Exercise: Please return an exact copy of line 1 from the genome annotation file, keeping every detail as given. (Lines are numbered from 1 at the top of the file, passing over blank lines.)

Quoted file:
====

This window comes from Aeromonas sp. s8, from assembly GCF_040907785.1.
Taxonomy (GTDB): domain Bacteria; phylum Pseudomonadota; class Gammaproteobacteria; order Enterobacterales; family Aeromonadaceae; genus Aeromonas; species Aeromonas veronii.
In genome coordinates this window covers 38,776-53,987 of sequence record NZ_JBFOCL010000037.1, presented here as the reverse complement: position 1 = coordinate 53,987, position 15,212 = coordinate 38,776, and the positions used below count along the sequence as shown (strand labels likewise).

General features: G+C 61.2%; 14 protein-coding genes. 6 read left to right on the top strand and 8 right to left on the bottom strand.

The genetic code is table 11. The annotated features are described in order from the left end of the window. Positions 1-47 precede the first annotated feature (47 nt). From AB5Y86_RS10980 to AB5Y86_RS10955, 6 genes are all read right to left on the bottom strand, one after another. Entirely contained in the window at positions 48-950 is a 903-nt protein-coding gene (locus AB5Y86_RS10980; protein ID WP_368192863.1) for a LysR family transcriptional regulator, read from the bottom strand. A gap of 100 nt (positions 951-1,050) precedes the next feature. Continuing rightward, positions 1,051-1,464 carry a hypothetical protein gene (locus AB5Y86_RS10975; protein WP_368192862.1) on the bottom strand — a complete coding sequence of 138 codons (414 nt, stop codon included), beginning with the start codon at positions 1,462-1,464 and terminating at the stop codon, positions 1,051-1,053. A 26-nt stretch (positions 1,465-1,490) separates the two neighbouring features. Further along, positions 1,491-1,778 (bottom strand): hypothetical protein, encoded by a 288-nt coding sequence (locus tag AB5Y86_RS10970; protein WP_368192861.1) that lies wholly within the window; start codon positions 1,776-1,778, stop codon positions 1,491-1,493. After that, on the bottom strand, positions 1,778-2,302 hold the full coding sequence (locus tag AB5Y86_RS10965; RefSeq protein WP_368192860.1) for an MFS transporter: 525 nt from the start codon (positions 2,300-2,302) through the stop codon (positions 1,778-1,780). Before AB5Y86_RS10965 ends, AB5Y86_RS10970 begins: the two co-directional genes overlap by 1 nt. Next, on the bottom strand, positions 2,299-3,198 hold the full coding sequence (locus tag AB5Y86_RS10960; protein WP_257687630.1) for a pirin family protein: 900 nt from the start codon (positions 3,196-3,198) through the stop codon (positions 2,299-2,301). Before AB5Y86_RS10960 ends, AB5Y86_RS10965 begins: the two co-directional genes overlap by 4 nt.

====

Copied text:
This window comes from Aeromonas sp. s8, from assembly GCF_040907785.1.